rostitutes the world over have different opinions, attitudes, and concerns about prostitution. Here are several comments from prostitutes from differ­ent countries.

Frau Eva, Vienna, Austria: I have been in the business for eleven years and I founded the Austrian Association of Prostitutes. We organized in order to have a voice with public authorities. Austria, like West Germany, is a federation of states. Prostitution policies differ from one state to another.

In Vienna there are toleration zones and toleration times for prostitution. Prostitution is allowed only when it is dark outside and only in the police-controlled neighborhoods. Also, prostitution is allowed only in houses where no one lives, not even the prostitutes themselves, and only in areas where no kindergartens or schools or churches are nearby and where it is not too settled. Registration with the police is required, in­cluding registration of your work place. If you decide to deregister, it takes five years to get a letter of good conduct, something required for various jobs such as nursing or driving a taxi. The registration includes a photo, just like with criminals.

Prostitutes have to carry a little book when they’re working that records weekly required medical checks. If you are shown to be sick, then your book is confiscated and you are not allowed to work. The police can de­mand to see your book anytime. At present prostitutes throughout Austria are also required to get a monthly AIDS test. If they fail to comply, they are fined up to the equivalent of $7,000 or given a prison sentence. There is no real choice of doctor because the AIDS test is free only when done by a state-designated agency.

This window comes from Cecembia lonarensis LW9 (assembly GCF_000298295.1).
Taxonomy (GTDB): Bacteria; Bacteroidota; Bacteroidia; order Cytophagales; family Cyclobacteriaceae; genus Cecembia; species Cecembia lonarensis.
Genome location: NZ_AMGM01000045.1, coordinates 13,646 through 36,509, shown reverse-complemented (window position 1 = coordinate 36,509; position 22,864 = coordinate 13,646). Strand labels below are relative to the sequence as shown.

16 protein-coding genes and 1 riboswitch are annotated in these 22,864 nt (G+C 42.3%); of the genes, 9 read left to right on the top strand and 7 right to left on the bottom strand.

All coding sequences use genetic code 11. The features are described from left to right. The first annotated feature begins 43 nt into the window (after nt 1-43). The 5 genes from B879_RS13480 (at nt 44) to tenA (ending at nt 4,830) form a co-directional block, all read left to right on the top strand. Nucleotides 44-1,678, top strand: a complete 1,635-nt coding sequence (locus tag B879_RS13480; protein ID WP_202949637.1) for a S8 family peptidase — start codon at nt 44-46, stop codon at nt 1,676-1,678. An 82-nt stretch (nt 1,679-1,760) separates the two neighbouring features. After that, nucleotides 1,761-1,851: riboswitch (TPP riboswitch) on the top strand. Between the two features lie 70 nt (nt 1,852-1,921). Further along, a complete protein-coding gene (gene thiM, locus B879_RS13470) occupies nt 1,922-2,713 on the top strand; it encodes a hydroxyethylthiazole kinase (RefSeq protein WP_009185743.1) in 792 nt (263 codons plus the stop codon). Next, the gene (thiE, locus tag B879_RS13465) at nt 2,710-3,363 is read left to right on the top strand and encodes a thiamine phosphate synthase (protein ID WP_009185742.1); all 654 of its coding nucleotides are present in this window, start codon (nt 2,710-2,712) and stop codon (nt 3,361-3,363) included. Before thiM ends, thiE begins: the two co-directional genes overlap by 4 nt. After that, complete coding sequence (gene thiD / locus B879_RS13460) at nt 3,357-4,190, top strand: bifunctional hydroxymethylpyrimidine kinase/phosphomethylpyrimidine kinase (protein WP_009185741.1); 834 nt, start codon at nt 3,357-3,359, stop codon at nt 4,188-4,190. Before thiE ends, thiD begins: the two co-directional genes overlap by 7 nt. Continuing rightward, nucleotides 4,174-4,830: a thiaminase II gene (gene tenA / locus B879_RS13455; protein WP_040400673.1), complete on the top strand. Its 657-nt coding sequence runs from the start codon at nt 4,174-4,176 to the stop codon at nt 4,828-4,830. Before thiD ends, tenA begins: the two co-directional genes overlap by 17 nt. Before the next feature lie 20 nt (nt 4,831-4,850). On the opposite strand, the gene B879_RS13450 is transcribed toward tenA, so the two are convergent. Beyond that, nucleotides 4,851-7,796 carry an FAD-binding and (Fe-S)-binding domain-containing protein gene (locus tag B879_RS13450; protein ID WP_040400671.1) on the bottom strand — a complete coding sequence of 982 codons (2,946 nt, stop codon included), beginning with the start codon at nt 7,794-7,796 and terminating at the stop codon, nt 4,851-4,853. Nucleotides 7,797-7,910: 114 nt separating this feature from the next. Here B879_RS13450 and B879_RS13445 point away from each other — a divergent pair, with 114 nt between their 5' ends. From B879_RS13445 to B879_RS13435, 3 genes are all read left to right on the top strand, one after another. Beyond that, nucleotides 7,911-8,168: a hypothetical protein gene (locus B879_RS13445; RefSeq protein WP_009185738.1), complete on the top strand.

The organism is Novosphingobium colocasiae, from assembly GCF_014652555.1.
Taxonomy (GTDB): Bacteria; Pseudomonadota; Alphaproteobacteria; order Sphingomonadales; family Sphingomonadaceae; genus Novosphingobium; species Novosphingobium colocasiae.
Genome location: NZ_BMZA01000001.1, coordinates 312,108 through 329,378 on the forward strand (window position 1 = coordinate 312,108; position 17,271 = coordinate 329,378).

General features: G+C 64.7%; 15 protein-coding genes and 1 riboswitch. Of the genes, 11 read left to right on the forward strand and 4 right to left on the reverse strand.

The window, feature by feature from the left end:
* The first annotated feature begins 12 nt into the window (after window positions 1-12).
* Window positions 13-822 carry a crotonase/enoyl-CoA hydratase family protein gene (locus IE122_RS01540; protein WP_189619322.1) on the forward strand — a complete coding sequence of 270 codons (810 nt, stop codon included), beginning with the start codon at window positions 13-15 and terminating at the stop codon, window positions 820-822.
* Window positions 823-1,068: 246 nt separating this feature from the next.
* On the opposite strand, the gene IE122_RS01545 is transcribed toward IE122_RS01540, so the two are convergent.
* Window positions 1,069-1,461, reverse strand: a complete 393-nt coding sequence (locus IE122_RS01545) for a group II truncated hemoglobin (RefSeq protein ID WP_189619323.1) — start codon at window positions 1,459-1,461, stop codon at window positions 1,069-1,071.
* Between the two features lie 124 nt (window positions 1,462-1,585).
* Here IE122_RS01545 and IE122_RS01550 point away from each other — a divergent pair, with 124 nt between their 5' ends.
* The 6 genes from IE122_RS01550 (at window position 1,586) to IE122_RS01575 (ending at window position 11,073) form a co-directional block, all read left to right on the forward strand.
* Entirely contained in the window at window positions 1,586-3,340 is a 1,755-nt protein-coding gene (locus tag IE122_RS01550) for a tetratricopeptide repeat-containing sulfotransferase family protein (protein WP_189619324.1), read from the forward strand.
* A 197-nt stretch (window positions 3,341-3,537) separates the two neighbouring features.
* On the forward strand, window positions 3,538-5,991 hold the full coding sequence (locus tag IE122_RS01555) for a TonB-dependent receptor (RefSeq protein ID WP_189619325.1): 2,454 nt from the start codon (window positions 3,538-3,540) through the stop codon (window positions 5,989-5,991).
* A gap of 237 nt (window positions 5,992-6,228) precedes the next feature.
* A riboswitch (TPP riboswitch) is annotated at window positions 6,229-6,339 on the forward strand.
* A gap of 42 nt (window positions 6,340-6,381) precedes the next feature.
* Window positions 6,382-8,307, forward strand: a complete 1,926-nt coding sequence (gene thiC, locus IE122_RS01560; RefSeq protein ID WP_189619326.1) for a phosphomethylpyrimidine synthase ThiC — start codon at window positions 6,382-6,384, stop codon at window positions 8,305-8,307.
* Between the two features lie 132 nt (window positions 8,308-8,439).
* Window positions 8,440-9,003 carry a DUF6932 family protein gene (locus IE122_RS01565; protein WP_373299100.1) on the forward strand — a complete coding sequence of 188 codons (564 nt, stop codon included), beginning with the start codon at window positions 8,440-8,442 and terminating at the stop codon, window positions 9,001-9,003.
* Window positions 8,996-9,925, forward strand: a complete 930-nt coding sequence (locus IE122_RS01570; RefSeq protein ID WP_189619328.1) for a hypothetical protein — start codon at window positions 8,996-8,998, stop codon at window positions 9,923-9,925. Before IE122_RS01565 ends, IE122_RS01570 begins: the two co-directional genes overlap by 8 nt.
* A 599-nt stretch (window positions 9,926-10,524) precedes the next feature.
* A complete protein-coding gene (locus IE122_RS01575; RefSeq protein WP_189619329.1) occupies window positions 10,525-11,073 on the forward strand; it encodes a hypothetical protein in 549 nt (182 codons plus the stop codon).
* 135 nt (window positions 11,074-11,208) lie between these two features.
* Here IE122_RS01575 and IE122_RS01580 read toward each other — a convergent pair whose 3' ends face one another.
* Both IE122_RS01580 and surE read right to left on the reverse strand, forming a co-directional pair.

Mae, Bangkok, Thailand: Talking about the situation of prostitutes we might distinguish three main types: one is forced prostitutes, the second is so-called free prosti­tutes, and the third is migrant prostitutes abroad. Most of the first type who are forced are from the country­

side and mostly they are deceived by agents or sold by their parents. The agents usually deceive them and say that they will be working in a restaurant or somewhere else other than prostitution. Often they are kept in a house of prostitution and not allowed to go out; they are given no freedom and many times little or no earn­ings. They will be beaten if they don’t receive guests or if they don’t obey the owner. And they have to work very hard; they have to receive at least ten to fifteen guests a day. The living condition is awfully bad. Many women have to sleep in one small room without enough air circulation; they get only two meals a day and not enough medical care. You can get away from the forced condition only by running away or when your body is not fit to work anymore.

Yolanda, Zurich, Switzerland: I’m a mother of four chil­dren. I have three children at school and one at home, plus I have my mother at home. I have been divorced for fourteen years, I raised the children all by myself, and I had to move very often because people discov­ered that I was a prostitute. So I’m not even entitled to my own private home. I have to pay three thousand francs rent in order to be left alone—yes, as soon as they know that you are a prostitute, they charge more; you are discriminated against. This is true for all women who are prostitutes. But we are the oldest pro­fession of the world and everybody knows that. So it is time for all of us to stand up for our rights. We are peo­ple just like all other people. We have our profession, we make a living. A normal woman can buy what she wants, but we prostitutes cannot act as we want. We should be able to act as the others do! I also have a friend. We have a very good relationship. He comes and sees the children. I give my children love. They have parents. I didn’t have that love when I was child but believe me, I am giving my children plenty of love.

Source: Pheterson, 1989, pp. 62-83.

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